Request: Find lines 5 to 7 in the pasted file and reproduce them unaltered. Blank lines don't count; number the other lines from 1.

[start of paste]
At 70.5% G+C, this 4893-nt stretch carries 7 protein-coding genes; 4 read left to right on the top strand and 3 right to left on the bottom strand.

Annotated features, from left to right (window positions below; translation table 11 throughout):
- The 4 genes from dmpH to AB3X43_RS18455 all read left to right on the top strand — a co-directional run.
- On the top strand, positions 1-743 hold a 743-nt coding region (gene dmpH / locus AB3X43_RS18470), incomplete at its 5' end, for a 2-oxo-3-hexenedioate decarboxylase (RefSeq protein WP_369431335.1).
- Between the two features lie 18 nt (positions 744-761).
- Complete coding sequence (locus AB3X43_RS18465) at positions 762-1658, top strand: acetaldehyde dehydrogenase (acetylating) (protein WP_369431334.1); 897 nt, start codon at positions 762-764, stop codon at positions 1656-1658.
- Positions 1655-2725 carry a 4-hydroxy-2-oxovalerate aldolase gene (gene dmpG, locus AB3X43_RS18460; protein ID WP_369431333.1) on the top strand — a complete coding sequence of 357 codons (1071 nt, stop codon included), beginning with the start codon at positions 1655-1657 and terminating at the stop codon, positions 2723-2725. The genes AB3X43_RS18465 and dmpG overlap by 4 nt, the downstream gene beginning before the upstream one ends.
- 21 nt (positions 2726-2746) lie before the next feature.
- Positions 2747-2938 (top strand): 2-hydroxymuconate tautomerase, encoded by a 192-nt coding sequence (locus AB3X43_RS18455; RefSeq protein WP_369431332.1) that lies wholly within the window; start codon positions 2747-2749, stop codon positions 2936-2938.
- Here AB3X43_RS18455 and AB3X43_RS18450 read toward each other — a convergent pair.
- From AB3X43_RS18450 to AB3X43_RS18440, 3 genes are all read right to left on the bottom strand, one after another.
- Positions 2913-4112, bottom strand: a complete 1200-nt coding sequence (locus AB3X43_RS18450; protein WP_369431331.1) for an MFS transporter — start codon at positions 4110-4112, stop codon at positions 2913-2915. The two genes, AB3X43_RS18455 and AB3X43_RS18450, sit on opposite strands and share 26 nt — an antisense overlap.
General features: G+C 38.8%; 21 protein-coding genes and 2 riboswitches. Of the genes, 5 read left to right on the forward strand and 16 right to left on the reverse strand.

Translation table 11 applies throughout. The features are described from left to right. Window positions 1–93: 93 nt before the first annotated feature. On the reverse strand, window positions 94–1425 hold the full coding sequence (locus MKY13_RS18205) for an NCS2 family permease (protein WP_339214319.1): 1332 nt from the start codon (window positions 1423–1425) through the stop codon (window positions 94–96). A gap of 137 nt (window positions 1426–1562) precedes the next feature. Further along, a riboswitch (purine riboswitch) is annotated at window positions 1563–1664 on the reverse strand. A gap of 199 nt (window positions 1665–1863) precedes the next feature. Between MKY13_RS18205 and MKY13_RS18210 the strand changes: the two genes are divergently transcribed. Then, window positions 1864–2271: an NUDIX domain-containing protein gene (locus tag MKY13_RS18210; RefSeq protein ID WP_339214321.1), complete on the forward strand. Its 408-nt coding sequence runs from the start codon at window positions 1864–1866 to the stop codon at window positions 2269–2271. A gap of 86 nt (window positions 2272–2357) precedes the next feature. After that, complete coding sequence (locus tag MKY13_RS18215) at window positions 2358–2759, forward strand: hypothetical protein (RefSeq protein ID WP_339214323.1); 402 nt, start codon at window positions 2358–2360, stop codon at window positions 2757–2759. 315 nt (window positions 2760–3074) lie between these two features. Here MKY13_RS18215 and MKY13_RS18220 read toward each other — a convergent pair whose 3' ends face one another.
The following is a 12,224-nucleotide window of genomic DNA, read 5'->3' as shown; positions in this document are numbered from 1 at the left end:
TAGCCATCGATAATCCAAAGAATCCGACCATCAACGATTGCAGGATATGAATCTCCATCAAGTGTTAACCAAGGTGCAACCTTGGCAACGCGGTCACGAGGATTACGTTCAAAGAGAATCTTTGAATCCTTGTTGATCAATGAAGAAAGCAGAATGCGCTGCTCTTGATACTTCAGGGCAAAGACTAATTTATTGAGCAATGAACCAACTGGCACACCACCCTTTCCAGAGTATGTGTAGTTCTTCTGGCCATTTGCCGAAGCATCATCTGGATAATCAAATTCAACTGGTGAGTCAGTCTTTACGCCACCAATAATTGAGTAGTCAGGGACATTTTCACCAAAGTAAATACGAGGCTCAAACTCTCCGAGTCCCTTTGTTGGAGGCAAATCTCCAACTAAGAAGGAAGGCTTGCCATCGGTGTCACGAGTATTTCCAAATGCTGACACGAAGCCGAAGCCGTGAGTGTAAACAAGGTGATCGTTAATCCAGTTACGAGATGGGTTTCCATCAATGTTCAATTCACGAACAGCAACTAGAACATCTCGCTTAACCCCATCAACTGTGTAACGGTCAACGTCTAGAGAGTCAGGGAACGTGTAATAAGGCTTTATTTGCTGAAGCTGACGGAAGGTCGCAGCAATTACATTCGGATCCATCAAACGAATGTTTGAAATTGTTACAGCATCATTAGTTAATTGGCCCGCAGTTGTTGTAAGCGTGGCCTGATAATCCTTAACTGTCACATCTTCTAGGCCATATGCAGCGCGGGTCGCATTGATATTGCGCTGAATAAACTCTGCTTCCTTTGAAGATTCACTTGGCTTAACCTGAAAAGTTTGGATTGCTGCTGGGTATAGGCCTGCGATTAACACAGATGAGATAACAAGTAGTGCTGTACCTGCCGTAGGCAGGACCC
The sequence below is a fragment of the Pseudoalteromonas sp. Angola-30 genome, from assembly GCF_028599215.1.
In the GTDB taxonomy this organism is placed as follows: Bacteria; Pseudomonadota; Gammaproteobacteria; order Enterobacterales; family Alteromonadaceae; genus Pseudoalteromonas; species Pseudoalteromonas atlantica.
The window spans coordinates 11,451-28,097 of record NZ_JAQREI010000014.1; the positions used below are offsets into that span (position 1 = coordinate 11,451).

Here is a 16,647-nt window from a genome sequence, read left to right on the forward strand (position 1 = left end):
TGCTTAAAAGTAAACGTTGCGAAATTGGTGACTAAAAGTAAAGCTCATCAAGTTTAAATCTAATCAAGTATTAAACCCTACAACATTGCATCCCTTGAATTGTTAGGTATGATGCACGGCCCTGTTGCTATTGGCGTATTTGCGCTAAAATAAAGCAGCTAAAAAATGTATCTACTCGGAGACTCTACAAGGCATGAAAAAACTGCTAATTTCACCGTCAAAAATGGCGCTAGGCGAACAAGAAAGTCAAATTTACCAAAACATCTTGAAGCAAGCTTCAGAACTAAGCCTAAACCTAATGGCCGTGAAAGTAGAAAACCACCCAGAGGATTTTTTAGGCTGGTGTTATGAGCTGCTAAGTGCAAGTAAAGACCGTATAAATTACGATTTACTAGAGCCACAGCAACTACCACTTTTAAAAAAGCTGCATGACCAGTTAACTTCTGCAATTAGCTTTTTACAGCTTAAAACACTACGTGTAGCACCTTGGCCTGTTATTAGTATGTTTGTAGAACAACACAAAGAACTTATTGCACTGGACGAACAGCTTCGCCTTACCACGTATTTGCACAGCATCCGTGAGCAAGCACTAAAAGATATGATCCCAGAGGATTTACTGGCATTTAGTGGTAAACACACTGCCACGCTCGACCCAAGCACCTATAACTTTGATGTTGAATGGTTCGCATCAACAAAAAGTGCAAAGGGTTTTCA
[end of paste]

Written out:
- Between the two features lie 18 nt (positions 744-761).
- Complete coding sequence (locus AB3X43_RS18465) at positions 762-1658, top strand: acetaldehyde dehydrogenase (acetylating) (protein WP_369431334.1); 897 nt, start codon at positions 762-764, stop codon at positions 1656-1658.
- Positions 1655-2725 carry a 4-hydroxy-2-oxovalerate aldolase gene (gene dmpG, locus AB3X43_RS18460; protein ID WP_369431333.1) on the top strand — a complete coding sequence of 357 codons (1071 nt, stop codon included), beginning with the start codon at positions 1655-1657 and terminating at the stop codon, positions 2723-2725. The genes AB3X43_RS18465 and dmpG overlap by 4 nt, the downstream gene beginning before the upstream one ends.